What is most interesting in California is that if the Supreme Court upholds Proposition 8 as a proper exercise of the citizens to enact their own laws (which I think they will do); and strikes down DOMA as an improper usurpation of federal authority over the states (which I think they will also do, then the difference between domestic partnerships and marriage will be very meaningful.   So, in California there will be an immediate drive to repeal Prop. 8.   In such a case I have no doubt that Prop. 8 will be repealed.

I’ll say right here, that I think Prop. 8 should be upheld.  The integrity of the democratic process outweighs the right to use the word “marriage”.  This is not like the Civil Rights Act.  Gay and Lesbian American’s not only have equal political rights, it can be fairly argued that their political influence greatly exceeds the 1.7% of the population which they represent.  If they want the right to marry, the road map is laid out already. Just  get the voters on board as has been done in several states already.  I would suggest that Prop. 8 and  DOMA were both reactions to courts getting ahead of the people on this and in the end, activist courts who try to impose their will over the population do the GLBT community a disservice.  There is little doubt that demographics will resolve this issue in many states in the next few years.

DOMA will likely be overturned (and correctly so) by a large majority of the Supreme Court; but, with different opinions being written as to why it is unconstitutional.  The effect will be that states and the federal government will have to recognize the marriages of each and every state.  This, in fact, is not new, the Constitution requires state afford full credit of all  “public acts, records, and judicial proceedings of every other state”, thus every state will have to recognize the marriages of same sex couples, even if they do not permit such marriages in their own state.   So, if South Carolina doesn’t permit same-sex marriage anytime in the next century, then same sex couples can go get married in Oregon, or in D.C., and come home married.   This is the significance of DOMA; DOMA gave protection for states that do not recognize same sex marriages performed in states that permit them. Striking down DOMA will (should) force all states to recognize the legality of all marriages performed in any state.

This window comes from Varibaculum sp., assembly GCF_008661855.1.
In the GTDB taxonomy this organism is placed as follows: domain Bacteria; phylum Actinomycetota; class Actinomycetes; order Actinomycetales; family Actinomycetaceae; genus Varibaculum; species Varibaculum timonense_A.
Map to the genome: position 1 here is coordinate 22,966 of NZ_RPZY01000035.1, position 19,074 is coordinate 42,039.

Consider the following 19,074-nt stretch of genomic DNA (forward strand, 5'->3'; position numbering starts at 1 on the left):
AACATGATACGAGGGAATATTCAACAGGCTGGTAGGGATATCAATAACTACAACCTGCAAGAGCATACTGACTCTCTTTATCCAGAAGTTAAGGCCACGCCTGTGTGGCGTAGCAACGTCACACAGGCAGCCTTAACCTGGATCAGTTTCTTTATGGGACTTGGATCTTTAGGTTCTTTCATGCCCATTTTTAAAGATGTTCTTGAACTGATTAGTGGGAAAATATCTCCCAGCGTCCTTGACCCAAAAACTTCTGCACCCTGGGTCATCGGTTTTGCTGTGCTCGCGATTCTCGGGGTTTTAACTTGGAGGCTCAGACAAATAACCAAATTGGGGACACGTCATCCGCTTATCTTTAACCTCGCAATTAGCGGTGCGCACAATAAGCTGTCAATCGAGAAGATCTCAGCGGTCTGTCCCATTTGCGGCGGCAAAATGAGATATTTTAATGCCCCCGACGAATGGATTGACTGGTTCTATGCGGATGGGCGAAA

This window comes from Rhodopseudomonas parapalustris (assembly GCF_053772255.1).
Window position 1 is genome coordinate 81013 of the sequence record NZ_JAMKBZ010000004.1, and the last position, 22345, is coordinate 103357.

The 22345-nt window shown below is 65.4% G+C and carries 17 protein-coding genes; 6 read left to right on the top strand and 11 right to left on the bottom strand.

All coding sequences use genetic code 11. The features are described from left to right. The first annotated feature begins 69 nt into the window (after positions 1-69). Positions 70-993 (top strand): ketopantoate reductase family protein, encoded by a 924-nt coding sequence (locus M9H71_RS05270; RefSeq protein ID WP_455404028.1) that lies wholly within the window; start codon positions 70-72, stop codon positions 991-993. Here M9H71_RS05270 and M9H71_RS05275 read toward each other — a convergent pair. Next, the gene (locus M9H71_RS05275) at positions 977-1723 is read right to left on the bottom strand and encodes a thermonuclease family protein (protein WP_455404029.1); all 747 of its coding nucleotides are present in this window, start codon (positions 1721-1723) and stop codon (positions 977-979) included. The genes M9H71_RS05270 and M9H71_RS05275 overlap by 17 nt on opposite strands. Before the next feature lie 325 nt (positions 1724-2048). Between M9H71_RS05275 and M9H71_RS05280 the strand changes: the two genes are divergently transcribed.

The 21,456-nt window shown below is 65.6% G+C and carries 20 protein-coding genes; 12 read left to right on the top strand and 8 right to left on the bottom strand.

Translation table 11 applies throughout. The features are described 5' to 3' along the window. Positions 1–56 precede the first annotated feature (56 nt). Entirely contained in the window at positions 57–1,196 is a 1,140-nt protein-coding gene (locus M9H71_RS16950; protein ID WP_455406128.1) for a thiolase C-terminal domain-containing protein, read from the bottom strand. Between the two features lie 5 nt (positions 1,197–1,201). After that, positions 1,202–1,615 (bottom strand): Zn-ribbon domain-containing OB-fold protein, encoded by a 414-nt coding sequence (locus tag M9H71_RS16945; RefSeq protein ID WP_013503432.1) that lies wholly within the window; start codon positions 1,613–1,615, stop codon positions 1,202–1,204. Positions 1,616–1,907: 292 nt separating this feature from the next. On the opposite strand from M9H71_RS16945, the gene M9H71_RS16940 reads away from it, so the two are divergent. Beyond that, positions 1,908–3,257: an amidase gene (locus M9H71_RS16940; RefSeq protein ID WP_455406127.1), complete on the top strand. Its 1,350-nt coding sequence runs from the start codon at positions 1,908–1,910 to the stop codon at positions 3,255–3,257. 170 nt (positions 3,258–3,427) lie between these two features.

So, a win on DOMA and a loss on Prop.  8, will still be a big win for marriage equality.

Of Successfully Changings Social Norms for Sexual Freedom


sexual%20rightsI was walking between the building in which my office is housed and the Student Union and noticed a young guy smoking between the buildings.

Smoking on a college campus when I began college in 1981 was nothing of note, and a generation before that it was the rule.  But even here in the deep-south, smoking is so rare as to get my attention.  After thinking about it I could not remember ever seeing a student smoking since I began this program nearly 2 years ago.

In terms of social norms, 25 years is not a long time, even 50 years is barely consequential, yet, tobacco use has gone from being ubiquitous to so rare it garners attention. A steady progression of social norms has remade how Tabaco use is perceived.

At the university at which I both work and attend, students of African heritage were not allowed to attend until 1963. A short 50 years ago. Yet today one would be hard pressed to find anyone on this campus who would suggest that segregation was anything less than unmitigated evil;  again a complete transition from one norm of right and normal to another.

When my mother went to college in the 1950’s “moral” character (a euphemism for sexual abstinence) was expected as a prerequisite for both attendance at the college and for gaining employment after graduation.  As late as the mid 1980’s courts were upholding moral (sexual) rules on female teacher’s in their private life.  Pregnancy out of marriage was the end of a teaching career as was “a public reputation of moral turpitude”